In honor of National Diabetes Awareness Month, a writer examines the importance mindfulness has on managing her chronic and often misunderstood health condition.
When I was 10 years old, out of nowhere, I started waking up in the middle of the night to urinate. Unquenchably thirsty in that half-asleep state, I’d guzzle cups of water from the sink. I’d fall back asleep, wake up in another hour or so with a full bladder, and repeat the cycle of peeing and drinking water until morning came.
My mother knew, of course, that something was wrong. We went to the doctor, where I was told to urinate in a cup. The test showed that the amount of glucose spilling out of my body put me at a dangerous risk of my organs shutting down. We were rushed to the hospital, and I was diagnosed with Type 1 diabetes that day, more than 41 years ago.
I was taught to give myself insulin injections that first afternoon, drawing up saline and jabbing it into an orange. When I woke up the second day, a nurse instructed me how to pinch my thigh and shoot the syringe of insulin right in. Children with diabetes need daily insulin shots in order to live, she explained.
The doctors tried to comfort me and my family by explaining that a cure for Type 1 diabetes was on the horizon. It would surely be available by the time that I was an adult. They urged me to be stringent about monitoring my blood sugar at home and in school to avoid frightening long-term diabetes complications such as kidney disease, heart failure, and blindness.
After five days, we left the hospital with strict instructions: Eat a low-sugar diet (super-fun for a kid), exercise, get my eyes checked regularly, and always carry glucose tabs in case my blood sugar dropped low, which, if untreated, could lead to a coma or death. We were on our own with the daunting responsibility of both managing a chronic illness that demands 24-7 diligence and figuring out how to live with the trauma my diagnosis caused my family.
I was fortunate to have loving, supportive parents. My mom found a local diabetes support group so I could get to know kids like me who were managing Type 1. But during rebellious teenage years, I struggled with accepting all that I had to do to manage my disease. Later, as a college student who was outwardly pursuing my dream of writing and making new friends, my inner fears and anxieties led to a major depressive episode.
Throughout my health journey, I was actually never prescribed any mental health care by a doctor. It turned out that therapy and mindfulness were the missing ingredients that I needed to live well with Type 1 diabetes as an adult. Starting therapy in my early 20s was the pivotal change that helped me find my resilience. Having a safe space to process the feelings that I’d been holding back led me to discover an inner strength that has been with me — and growing deeper — ever since I was diagnosed.
There are currently .css-5z6rvi{-webkit-text-decoration:underline;text-decoration:underline;text-decoration-thickness:0.0625rem;text-decoration-color:inherit;text-underline-offset:0.25rem;color:inherit;-webkit-transition:all 0.3s ease-in-out;transition:all 0.3s ease-in-out;}.css-5z6rvi:hover{color:#B20B16;text-decoration-color:border-link-body-hover;}1.45 million Americans living with Type 1 diabetes. While the technology needed to maintain optimal blood sugar range has dramatically improved since I was first diagnosed, the cure I was promised as a kid remains elusive. Type 1 diabetes is often invisible in the national conversation around the diabetes epidemic and the soaring price of insulin.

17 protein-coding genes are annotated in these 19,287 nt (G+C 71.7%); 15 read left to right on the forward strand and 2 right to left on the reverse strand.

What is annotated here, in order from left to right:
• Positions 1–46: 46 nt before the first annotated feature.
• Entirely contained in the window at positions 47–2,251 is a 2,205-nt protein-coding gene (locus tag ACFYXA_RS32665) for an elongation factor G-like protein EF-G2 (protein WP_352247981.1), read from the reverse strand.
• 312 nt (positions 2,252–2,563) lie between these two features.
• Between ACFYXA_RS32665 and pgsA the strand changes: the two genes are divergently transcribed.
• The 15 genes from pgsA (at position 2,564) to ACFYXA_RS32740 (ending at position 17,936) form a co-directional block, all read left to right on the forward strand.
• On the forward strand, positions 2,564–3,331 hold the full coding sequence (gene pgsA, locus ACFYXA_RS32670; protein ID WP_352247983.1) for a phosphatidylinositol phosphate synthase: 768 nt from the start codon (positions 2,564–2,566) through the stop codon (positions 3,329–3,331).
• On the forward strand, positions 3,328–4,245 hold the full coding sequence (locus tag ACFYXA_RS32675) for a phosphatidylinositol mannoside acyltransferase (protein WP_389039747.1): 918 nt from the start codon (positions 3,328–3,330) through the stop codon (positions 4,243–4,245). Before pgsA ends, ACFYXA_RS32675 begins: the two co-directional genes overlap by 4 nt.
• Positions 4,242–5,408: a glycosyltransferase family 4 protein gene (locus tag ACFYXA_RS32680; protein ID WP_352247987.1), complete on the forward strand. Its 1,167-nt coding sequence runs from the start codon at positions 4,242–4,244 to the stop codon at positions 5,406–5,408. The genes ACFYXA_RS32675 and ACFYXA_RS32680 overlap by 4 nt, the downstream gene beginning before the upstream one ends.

In a recent debate, U.S. Senate candidate Herschel Walker said that eating right could eliminate the need for insulin, ignoring the fact that Type 1 diabetes is caused by an autoimmune reaction, not diet. Ignorant comments like this one are uttered in the media more often than you could imagine.
When I heard Walker’s words and felt my blood start to boil, I used one of my favorite coping techniques: taking deep breaths to release my rage. I’ve learned through the years that stress makes my blood sugar skyrocket. I can watch on my continuous glucose sensor how stress hormones like cortisol make my numbers climb out of range.
To stay healthy — and hopefully continue living complication-free — I’ve acquired a whole toolbox that helps me find balance, like engaging in meditation, practicing yoga, watching comedy videos, and walking my dog.
Instead of passively waiting for that promised cure, I focus on mind-body-spirit healing, which requires much more of me than managing my blood sugar. Healing means tuning in to how my body feels, paying close attention to my emotions, and finding ways to release the fears that are an inevitable part of life for every human. I must make time for fun and joy as well as offer myself compassion on the days when my blood sugar control isn’t optimal, despite doing my best.
I embrace the opportunity to be here, present in my life in an imperfect body that may never be totally fixed. I tell that 10-year-old girl inside of me, the one who was really scared back in the hospital, that she will discover strength that she never could have imagined, and that it’s okay to be vulnerable. I tell her that she belongs here, whether or not a cure comes in our lifetime. On the days when I am struggling with this reality — and I do still struggle — I hold her close, and we keep moving forward together.
Gabrielle Kaplan-Mayer is a Philadelphia-based writer, educator, and disability advocate. Follow her on Twitter @GabKaplanMayer.
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